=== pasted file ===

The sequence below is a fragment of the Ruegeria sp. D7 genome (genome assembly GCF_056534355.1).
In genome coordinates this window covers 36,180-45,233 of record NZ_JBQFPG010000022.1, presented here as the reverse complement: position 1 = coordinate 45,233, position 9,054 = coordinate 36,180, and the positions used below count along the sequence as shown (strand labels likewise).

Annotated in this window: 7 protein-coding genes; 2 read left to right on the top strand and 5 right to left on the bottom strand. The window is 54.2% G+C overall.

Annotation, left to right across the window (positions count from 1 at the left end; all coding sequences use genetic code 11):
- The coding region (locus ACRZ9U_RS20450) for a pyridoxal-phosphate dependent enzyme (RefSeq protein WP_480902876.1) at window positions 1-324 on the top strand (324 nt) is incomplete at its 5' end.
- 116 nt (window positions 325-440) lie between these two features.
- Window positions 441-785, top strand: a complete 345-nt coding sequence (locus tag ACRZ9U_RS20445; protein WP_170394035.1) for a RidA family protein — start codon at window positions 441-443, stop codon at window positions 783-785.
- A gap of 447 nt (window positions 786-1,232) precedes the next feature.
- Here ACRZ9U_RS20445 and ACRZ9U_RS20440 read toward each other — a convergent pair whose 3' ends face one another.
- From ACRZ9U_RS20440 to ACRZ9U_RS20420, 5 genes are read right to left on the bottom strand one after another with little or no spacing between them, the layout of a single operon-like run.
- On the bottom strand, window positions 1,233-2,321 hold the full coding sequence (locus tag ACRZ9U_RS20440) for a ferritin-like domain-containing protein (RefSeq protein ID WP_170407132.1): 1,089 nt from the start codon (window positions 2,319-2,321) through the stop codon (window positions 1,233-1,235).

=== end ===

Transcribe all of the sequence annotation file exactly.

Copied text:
The sequence below is a fragment of the Ruegeria sp. D7 genome (genome assembly GCF_056534355.1).
In genome coordinates this window covers 36,180-45,233 of record NZ_JBQFPG010000022.1, presented here as the reverse complement: position 1 = coordinate 45,233, position 9,054 = coordinate 36,180, and the positions used below count along the sequence as shown (strand labels likewise).

Annotated in this window: 7 protein-coding genes; 2 read left to right on the top strand and 5 right to left on the bottom strand. The window is 54.2% G+C overall.

Annotation, left to right across the window (positions count from 1 at the left end; all coding sequences use genetic code 11):
- The coding region (locus ACRZ9U_RS20450) for a pyridoxal-phosphate dependent enzyme (RefSeq protein WP_480902876.1) at window positions 1-324 on the top strand (324 nt) is incomplete at its 5' end.
- 116 nt (window positions 325-440) lie between these two features.
- Window positions 441-785, top strand: a complete 345-nt coding sequence (locus tag ACRZ9U_RS20445; protein WP_170394035.1) for a RidA family protein — start codon at window positions 441-443, stop codon at window positions 783-785.
- A gap of 447 nt (window positions 786-1,232) precedes the next feature.
- Here ACRZ9U_RS20445 and ACRZ9U_RS20440 read toward each other — a convergent pair whose 3' ends face one another.
- From ACRZ9U_RS20440 to ACRZ9U_RS20420, 5 genes are read right to left on the bottom strand one after another with little or no spacing between them, the layout of a single operon-like run.
- On the bottom strand, window positions 1,233-2,321 hold the full coding sequence (locus tag ACRZ9U_RS20440) for a ferritin-like domain-containing protein (RefSeq protein ID WP_170407132.1): 1,089 nt from the start codon (window positions 2,319-2,321) through the stop codon (window positions 1,233-1,235).